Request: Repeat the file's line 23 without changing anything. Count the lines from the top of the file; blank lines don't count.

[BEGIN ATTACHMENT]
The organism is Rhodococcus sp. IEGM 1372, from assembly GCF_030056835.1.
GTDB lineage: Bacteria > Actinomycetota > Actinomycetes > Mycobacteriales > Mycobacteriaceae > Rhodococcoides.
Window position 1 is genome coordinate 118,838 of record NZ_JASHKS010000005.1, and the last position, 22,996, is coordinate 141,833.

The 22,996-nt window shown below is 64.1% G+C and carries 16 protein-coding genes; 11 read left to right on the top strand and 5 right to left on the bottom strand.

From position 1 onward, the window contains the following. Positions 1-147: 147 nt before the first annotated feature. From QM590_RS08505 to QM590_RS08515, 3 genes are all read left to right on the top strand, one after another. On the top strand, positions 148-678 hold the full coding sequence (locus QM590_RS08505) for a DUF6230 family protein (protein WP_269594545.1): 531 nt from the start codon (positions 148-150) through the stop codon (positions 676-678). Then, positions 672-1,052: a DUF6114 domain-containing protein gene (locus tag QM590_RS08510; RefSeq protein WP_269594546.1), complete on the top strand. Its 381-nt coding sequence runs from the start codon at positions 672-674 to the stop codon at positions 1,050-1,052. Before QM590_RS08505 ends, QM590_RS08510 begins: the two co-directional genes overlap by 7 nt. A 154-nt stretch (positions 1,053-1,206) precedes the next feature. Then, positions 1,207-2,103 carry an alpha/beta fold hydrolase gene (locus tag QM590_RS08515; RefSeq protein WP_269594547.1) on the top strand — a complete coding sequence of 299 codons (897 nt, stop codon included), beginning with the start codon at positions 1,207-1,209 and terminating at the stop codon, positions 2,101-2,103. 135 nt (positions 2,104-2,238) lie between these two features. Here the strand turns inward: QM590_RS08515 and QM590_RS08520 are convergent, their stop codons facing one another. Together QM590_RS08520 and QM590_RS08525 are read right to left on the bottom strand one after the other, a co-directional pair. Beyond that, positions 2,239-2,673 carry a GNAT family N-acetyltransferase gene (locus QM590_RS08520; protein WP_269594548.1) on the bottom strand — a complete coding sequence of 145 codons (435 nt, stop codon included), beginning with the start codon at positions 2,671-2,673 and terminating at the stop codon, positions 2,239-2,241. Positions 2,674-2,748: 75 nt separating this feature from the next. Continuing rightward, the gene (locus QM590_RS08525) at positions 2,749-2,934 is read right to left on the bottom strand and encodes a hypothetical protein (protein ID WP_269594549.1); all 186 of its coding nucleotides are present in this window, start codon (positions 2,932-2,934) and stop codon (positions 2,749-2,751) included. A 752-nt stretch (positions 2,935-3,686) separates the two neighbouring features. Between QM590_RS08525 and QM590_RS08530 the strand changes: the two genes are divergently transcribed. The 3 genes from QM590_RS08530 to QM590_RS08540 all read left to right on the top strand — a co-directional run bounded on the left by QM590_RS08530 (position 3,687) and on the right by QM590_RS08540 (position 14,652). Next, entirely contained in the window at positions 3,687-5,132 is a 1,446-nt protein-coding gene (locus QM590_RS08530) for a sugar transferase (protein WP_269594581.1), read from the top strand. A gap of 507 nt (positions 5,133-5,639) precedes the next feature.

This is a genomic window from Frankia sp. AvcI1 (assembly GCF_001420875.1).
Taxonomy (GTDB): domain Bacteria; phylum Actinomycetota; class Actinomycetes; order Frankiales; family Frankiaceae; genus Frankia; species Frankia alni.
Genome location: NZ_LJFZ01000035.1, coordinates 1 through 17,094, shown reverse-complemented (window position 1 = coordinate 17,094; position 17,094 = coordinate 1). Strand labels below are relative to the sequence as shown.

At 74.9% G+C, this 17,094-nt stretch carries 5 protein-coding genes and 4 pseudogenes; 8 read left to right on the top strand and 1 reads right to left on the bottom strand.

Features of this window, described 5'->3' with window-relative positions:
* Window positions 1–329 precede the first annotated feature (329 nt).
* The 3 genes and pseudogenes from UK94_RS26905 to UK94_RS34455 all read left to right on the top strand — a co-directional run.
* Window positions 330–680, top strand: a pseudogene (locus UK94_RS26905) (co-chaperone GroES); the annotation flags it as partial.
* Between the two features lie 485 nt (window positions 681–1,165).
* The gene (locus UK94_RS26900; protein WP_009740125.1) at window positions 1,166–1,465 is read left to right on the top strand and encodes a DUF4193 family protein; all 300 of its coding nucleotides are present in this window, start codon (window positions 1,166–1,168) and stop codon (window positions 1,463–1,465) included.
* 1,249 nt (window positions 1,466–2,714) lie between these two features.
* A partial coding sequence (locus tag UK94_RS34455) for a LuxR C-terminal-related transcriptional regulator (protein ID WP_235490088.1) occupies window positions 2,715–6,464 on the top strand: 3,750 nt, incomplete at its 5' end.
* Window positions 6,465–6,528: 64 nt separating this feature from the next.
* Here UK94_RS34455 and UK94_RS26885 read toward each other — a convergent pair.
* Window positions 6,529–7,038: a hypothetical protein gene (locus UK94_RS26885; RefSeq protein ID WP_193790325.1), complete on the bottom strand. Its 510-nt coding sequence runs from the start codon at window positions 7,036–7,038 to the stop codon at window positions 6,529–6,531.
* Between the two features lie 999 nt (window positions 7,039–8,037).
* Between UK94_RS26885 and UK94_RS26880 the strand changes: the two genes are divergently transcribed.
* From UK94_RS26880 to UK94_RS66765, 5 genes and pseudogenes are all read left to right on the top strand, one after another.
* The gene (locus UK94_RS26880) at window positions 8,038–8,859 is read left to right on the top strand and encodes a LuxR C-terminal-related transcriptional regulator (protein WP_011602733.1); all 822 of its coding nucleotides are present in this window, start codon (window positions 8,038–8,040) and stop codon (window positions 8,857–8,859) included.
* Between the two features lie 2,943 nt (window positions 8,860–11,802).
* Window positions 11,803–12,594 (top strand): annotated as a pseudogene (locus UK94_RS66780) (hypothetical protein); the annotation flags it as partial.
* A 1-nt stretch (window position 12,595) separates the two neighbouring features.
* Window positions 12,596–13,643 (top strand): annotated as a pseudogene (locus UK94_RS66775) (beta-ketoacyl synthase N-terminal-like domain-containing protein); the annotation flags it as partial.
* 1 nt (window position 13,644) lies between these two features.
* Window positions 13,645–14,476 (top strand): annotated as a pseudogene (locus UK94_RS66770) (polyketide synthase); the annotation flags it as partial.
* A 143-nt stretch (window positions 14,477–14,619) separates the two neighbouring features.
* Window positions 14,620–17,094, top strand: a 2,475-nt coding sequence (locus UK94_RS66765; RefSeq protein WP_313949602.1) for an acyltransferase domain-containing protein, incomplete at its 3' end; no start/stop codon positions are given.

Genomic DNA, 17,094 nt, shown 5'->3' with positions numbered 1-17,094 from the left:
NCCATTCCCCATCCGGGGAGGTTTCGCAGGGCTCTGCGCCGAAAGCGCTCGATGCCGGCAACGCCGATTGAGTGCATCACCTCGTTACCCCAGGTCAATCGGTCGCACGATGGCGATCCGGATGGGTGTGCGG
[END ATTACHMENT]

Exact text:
* From UK94_RS26880 to UK94_RS66765, 5 genes and pseudogenes are all read left to right on the top strand, one after another.